Tag: sweet potatoes

Happenings Around the Homestead

WEEEEELLL – it helps if you hit the post button. ¬†ūüėÄ ¬†This week you will get a double update.

It’s been a bit of a slow week around the homestead, at least outside. ¬†Inside I have been drying some herbs, both oregano and mint. ¬†It might be better to air dry these both outside, but I prefer to use the dehydrator on low (around 95 degrees) because it is consistent. ¬†When things are dried outside I have to keep a closer eye on them to ensure pests aren’t getting into the items I am drying, and I have to watch for the rain. ¬†I don’t have either of those worries inside.

The oregano I am drying is a nice, strong, True Greek Oregano, whereas the mint is Chocolate Mint (my favorite), Orange Mint, and Spearmint. ¬†There is something special, I think, about herbs that have been dried at home. ¬†I don’t know whether it is simply knowing where they come from, or if there is a quality difference (I am sure of that, btw), but I sure do like it.

The plants I started last week are all doing well though.  I am so hopeful that the sweet potatoes take off and grow well.  My biggest concern is the deer.  Once they find these plants, they will certainly eat the leaves off of them.  They always do.  I probably need to get a covering for them as soon as I can to try and keep that risk down a little.  I may put the tomato cages over them temporarily until I can get something more appropriate.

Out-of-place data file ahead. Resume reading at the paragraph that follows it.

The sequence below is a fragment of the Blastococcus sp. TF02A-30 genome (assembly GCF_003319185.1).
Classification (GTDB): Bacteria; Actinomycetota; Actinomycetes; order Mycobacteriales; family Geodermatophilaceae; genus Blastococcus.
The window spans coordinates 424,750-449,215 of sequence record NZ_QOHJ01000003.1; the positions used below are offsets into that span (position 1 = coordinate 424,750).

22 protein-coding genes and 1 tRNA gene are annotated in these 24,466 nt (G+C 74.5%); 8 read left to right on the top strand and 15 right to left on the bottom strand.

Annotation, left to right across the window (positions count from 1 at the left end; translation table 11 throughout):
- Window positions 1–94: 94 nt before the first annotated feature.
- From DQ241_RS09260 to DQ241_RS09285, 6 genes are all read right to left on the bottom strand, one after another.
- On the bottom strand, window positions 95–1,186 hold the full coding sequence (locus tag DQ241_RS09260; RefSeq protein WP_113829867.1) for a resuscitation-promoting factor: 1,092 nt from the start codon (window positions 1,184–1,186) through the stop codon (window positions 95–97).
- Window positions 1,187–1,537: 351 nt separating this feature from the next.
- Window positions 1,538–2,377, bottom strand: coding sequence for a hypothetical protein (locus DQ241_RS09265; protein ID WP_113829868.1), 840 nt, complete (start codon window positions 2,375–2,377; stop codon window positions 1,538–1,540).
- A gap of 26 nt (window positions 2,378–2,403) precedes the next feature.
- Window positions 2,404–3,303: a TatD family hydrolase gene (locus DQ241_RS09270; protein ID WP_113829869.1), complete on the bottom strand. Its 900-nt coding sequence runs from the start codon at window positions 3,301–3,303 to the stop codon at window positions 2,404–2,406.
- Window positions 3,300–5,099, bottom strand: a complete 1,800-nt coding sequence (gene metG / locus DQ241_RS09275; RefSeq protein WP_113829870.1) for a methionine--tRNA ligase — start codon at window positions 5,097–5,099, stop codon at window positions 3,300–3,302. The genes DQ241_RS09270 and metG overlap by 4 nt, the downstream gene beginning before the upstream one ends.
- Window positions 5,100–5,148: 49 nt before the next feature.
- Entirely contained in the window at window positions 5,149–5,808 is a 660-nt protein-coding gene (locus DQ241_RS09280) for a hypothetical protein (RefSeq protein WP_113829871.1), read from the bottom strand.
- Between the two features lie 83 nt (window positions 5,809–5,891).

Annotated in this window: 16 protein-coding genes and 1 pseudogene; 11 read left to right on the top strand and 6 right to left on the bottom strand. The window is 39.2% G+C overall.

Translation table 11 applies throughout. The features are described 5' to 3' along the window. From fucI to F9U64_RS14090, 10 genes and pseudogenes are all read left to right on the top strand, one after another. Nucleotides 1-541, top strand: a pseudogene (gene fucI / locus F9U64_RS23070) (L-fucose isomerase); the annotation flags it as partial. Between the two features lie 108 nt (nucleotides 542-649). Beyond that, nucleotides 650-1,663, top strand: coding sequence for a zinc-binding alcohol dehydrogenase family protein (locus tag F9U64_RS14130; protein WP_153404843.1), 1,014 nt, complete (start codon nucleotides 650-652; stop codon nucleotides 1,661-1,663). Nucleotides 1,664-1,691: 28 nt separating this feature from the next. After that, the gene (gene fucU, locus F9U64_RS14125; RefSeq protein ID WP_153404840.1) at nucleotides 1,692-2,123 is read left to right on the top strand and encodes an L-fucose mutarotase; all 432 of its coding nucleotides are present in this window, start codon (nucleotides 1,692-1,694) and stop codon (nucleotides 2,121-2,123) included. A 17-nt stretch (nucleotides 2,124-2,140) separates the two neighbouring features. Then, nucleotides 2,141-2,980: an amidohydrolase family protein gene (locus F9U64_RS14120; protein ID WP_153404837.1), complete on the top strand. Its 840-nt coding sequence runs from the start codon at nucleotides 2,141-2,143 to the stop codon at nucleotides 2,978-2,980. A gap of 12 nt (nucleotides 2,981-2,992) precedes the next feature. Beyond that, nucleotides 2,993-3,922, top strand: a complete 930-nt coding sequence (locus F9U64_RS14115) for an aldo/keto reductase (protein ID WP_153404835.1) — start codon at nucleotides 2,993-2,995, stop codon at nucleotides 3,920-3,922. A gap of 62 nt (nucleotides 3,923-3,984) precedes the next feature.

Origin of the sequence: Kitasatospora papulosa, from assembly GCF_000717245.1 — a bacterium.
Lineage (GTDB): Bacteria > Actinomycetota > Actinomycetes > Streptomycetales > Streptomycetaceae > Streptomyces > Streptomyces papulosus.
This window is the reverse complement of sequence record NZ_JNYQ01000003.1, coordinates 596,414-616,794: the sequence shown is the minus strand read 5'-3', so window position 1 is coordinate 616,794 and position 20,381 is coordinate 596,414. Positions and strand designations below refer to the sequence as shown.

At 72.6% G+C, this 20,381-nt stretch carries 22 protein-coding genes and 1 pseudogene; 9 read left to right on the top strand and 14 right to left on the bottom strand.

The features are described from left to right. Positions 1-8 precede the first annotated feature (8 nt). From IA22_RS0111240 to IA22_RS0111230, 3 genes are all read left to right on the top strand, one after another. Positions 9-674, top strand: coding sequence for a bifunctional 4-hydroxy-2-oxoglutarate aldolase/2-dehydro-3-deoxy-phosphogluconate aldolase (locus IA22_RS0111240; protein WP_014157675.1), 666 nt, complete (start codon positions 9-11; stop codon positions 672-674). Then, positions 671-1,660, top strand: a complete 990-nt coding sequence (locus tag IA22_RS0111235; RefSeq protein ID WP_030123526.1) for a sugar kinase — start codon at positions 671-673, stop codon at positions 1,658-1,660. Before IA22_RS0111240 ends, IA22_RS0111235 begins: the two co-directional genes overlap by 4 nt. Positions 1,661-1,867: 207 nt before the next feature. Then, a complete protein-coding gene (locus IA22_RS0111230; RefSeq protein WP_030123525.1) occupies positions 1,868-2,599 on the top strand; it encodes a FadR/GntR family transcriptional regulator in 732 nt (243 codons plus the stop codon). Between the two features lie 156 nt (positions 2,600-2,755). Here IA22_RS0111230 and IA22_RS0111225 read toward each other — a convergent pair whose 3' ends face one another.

I am a little surprised that the brassicas I planted early in the spring haven’t all bolted yet. ¬†They are in a part of the yard that gets afternoon shade, so it may be that this is enough to keep them from bolting, but it is also enough to keep them from growing like I want to see them grow. ¬†Even so, I don’t mind the plants taking their time as long as they don’t bolt. ¬†ūüôā

Since I originally wrote this, last week, I have successfully finished drying the mint and the oregano.  Today I plan to put Feverfew on the dehydrator.

Perhaps the item of most interest this week is that some of the winter sown plants have just been happily living in their milk jugs since winter.  My oldest son has been wanting to plant some things, so I showed him where to move them yesterday.  That means I now have Skullcap, German Chamomile, and two types of Echinacea in my raised flower bed.  Woot!  Here, let me share a picture or two:

German Chamomile

One of the new flowers/herbs in my garden, German Chamomile.

Chocolate Mint

My Favorite Fresh Mint: Chocolate Mint

Happenings Around the Homestead

As I have said in a previous post, I am not planting my garden in full this year.  I decided to only plant those things which were already ordered (sweet potatoes and herbs) and some things I had already planted before deciding this (corn, broccoli, cauliflower, kale, and garlic).  So even though I am not doing a lot this year compared to previous years, I am still planting quite a bit.  This weekend I needed to plant some sweet potato slips that arrived a couple of weeks ago, as well as Goldenseal plants.

I must have ordered more sweet potatoes than I remember ordering. ¬†I planted 45 slips, 15 each of¬†Beauregard, O’Henry, and Purple Passion. ¬†Those are orange, white, and purple sweet potatoes, respectively. ¬†Oh, you didn’t know there were different colored sweet potatoes? ¬†Yep, and while they taste similar, they do not taste exactly the same. ¬†I find the purple sweet potatoes to be more dry and a little less sweet, while the white sweet potatoes are more mild, and actually make a pretty good white potato substitute. ¬†Here is a picture of one of the slips I planted:

O'Henry Sweet Potato Slip

O’Henry Sweet Potato Slip